There have been countless studies on the benefits of time spent outdoors. For example, there’s the Japanese concept of “forest bathing.” Just two hours in the woods leads to a dramatic decline in levels of stress, anxiety, and depression. Incredibly, even people with heart or kidney problems show improvement after a trip to the woods.


Any kind of natural environment can be relaxing, but to really reap the benefits of nature, you need to head to the wilderness. Spending time in wild parks leads to greater feelings of rest and relaxation than urban parks, and the effects can be long-lasting. A UC Berkeley study found that military veterans who went on a four-day rafting trip were still feeling the benefits a week later, with significant reductions in PTSD symptoms and stress levels. They felt happier and calmer. Spending time in nature resets your brain. But what about the rest of your body?



Distinguish cravings from real hunger, and accept that it’s OK to feel hungry sometimes.


Fad diets aren’t sustainable. Simply put, they don’t work. Only 3 percent of the people who lose weight succeed in keeping it off. Part of the problem is that we’re hopeless at estimating how much we eat. For instance, a 1992 study of overweight people found that participants who thought they were consuming around 1,000 calories were actually consuming double that. Why is it so hard to eat less? Again, it comes back to discomfort – the pangs of hunger are difficult to ignore.


Food cravings are normal. Our desire to snack on sweet treats or calorie-dense snacks actually has an evolutionary purpose. Consider how our ancestors lived, thousands of years ago. Food wasn’t easily available, which meant that the human body had to act as a kind of pantry. People had to eat more in preparation for times when food was scarce.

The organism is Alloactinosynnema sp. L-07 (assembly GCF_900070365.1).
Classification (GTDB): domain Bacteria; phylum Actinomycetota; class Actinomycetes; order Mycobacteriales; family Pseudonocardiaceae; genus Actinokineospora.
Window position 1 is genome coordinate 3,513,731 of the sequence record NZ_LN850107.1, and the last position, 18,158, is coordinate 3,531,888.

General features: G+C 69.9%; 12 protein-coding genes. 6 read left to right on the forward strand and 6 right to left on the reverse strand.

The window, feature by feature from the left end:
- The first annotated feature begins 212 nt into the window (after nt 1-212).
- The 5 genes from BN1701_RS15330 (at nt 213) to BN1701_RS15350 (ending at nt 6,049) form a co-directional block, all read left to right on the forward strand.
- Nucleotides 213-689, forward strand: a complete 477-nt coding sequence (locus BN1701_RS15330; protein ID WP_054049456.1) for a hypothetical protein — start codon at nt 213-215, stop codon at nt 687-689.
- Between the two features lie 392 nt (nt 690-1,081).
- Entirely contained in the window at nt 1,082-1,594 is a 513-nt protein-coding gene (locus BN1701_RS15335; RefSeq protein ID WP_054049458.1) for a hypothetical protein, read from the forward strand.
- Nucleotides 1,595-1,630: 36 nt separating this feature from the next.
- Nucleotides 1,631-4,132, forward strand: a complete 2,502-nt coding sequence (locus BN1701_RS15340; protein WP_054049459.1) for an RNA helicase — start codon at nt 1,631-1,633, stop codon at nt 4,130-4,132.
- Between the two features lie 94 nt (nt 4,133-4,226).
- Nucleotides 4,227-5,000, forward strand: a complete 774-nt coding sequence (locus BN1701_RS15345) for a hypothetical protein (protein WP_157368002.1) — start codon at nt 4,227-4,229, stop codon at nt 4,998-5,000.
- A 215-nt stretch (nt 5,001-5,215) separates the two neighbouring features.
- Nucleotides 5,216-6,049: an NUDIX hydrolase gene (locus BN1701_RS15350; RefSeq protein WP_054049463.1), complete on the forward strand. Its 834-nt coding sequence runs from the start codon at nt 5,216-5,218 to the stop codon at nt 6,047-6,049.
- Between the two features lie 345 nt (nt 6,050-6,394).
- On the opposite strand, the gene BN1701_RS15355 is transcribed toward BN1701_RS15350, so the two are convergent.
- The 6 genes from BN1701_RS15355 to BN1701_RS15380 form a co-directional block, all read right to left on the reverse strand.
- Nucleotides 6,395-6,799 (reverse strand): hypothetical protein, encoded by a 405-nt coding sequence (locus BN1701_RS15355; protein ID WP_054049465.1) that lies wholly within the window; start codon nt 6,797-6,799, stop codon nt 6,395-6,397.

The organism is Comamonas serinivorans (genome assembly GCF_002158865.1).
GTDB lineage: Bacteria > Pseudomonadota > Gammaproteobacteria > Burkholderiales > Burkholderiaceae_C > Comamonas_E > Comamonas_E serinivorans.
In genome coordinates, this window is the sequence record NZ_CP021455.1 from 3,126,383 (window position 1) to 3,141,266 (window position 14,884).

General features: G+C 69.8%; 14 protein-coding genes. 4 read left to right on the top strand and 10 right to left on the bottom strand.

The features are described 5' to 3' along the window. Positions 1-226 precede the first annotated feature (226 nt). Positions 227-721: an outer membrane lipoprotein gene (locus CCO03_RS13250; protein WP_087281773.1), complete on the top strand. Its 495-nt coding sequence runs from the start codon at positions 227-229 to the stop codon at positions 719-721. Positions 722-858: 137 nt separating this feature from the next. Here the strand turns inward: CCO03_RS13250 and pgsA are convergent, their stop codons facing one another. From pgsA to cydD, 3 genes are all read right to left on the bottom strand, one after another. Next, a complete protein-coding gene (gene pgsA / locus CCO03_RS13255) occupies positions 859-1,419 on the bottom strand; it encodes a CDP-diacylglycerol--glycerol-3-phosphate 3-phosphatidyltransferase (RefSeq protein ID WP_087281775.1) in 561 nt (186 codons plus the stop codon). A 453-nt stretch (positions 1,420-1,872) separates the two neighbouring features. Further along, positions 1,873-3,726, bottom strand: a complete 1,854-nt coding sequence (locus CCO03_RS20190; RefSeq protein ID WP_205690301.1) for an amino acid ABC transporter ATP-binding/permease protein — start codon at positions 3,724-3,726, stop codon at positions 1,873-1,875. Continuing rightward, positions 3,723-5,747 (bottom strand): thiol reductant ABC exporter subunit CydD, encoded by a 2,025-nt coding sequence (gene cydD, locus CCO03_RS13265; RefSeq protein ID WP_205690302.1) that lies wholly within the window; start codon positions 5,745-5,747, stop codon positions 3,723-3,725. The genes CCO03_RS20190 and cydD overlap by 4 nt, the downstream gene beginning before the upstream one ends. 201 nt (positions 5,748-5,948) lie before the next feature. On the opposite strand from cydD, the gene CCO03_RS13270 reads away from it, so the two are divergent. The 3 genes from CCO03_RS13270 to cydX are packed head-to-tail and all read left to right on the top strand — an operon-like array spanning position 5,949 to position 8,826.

Thankfully, these days most of us rarely worry about where our next meal is coming from. But the cravings remain, and we end up eating for the wrong reasons – stress, habit, or boredom. It’s not real hunger. The secret to weight loss is simple – eat less, and eat when you’re really hungry. Try not to give in to the temptation to eat as soon as you feel a little bit hungry. For example, if you’re stressed and craving comfort food, try going for a quick walk instead. You may soon realize you weren’t hungry after all.


Short periods of fasting also have health benefits. Autophagy is an important biological process that removes weak cells from within the body. It’s the body’s way of “taking out the trash” – getting rid of cells associated with cancer, Alzheimer’s, and other conditions. Constant snacking prevents the body from carrying out this vital process.


On his camping trip in Alaska, the author learned to become comfortable with the discomfort of hunger. It was intensely difficult at times, but he developed a new appreciation for food and greater insight into his own habits and hunger. For his next life lesson, however, he’d have to go on a very different journey.



Thinking about death and impermanence can make us happier, and help us to live more meaningful lives.


The author was feeling pretty good about life. But one day, while listening to a podcast, he heard about the cosmic calendar. This concept turns 14 billion years of existence into a single year. The big bang occurred at midnight on January 1. Earth came into existence in early September. The dinosaurs went extinct on December 30. Humans didn’t make their appearance until December 31, at 11:59 p.m.